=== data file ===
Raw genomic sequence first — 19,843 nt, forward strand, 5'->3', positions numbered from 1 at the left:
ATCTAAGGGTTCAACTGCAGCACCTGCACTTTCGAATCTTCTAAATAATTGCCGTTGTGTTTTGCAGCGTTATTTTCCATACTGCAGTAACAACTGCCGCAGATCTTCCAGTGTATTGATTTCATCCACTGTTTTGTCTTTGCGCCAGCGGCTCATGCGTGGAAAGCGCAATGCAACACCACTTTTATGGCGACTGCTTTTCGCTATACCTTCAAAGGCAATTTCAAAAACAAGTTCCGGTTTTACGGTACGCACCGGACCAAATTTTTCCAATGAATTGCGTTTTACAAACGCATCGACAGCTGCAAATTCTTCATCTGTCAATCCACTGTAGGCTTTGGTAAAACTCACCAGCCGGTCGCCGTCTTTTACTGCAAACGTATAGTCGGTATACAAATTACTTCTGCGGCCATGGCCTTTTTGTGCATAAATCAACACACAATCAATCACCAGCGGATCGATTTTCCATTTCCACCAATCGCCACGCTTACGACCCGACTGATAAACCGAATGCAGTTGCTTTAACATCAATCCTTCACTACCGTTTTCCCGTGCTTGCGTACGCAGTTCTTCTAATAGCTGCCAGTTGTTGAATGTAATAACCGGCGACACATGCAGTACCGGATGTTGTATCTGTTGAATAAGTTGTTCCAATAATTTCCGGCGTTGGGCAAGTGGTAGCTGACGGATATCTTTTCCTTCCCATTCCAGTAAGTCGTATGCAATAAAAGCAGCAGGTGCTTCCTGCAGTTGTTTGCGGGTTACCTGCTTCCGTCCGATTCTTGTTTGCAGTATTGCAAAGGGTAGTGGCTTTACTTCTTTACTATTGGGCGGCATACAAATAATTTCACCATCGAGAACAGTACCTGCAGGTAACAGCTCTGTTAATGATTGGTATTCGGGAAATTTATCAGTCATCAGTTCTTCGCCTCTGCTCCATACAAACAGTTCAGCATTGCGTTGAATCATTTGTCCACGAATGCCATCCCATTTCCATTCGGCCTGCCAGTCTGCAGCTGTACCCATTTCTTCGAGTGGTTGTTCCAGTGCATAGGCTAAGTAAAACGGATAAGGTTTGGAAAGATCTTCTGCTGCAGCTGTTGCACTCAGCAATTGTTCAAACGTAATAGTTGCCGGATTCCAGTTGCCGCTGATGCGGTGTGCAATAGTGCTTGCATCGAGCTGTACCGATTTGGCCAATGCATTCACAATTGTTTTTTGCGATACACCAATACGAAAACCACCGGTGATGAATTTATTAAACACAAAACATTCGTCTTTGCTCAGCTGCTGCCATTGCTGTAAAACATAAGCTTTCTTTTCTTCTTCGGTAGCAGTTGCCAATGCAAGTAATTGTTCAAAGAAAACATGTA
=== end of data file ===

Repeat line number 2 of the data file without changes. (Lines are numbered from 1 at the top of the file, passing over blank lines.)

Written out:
ATCTAAGGGTTCAACTGCAGCACCTGCACTTTCGAATCTTCTAAATAATTGCCGTTGTGTTTTGCAGCGTTATTTTCCATACTGCAGTAACAACTGCCGCAGATCTTCCAGTGTATTGATTTCATCCACTGTTTTGTCTTTGCGCCAGCGGCTCATGCGTGGAAAGCGCAATGCAACACCACTTTTATGGCGACTGCTTTTCGCTATACCTTCAAAGGCAATTTCAAAAACAAGTTCCGGTTTTACGGTACGCACCGGACCAAATTTTTCCAATGAATTGCGTTTTACAAACGCATCGACAGCTGCAAATTCTTCATCTGTCAATCCACTGTAGGCTTTGGTAAAACTCACCAGCCGGTCGCCGTCTTTTACTGCAAACGTATAGTCGGTATACAAATTACTTCTGCGGCCATGGCCTTTTTGTGCATAAATCAACACACAATCAATCACCAGCGGATCGATTTTCCATTTCCACCAATCGCCACGCTTACGACCCGACTGATAAACCGAATGCAGTTGCTTTAACATCAATCCTTCACTACCGTTTTCCCGTGCTTGCGTACGCAGTTCTTCTAATAGCTGCCAGTTGTTGAATGTAATAACCGGCGACACATGCAGTACCGGATGTTGTATCTGTTGAATAAGTTGTTCCAATAATTTCCGGCGTTGGGCAAGTGGTAGCTGACGGATATCTTTTCCTTCCCATTCCAGTAAGTCGTATGCAATAAAAGCAGCAGGTGCTTCCTGCAGTTGTTTGCGGGTTACCTGCTTCCGTCCGATTCTTGTTTGCAGTATTGCAAAGGGTAGTGGCTTTACTTCTTTACTATTGGGCGGCATACAAATAATTTCACCATCGAGAACAGTACCTGCAGGTAACAGCTCTGTTAATGATTGGTATTCGGGAAATTTATCAGTCATCAGTTCTTCGCCTCTGCTCCATACAAACAGTTCAGCATTGCGTTGAATCATTTGTCCACGAATGCCATCCCATTTCCATTCGGCCTGCCAGTCTGCAGCTGTACCCATTTCTTCGAGTGGTTGTTCCAGTGCATAGGCTAAGTAAAACGGATAAGGTTTGGAAAGATCTTCTGCTGCAGCTGTTGCACTCAGCAATTGTTCAAACGTAATAGTTGCCGGATTCCAGTTGCCGCTGATGCGGTGTGCAATAGTGCTTGCATCGAGCTGTACCGATTTGGCCAATGCATTCACAATTGTTTTTTGCGATACACCAATACGAAAACCACCGGTGATGAATTTATTAAACACAAAACATTCGTCTTTGCTCAGCTGCTGCCATTGCTGTAAAACATAAGCTTTCTTTTCTTCTTCGGTAGCAGTTGCCAATGCAAGTAATTGTTCAAAGAAAACATGTA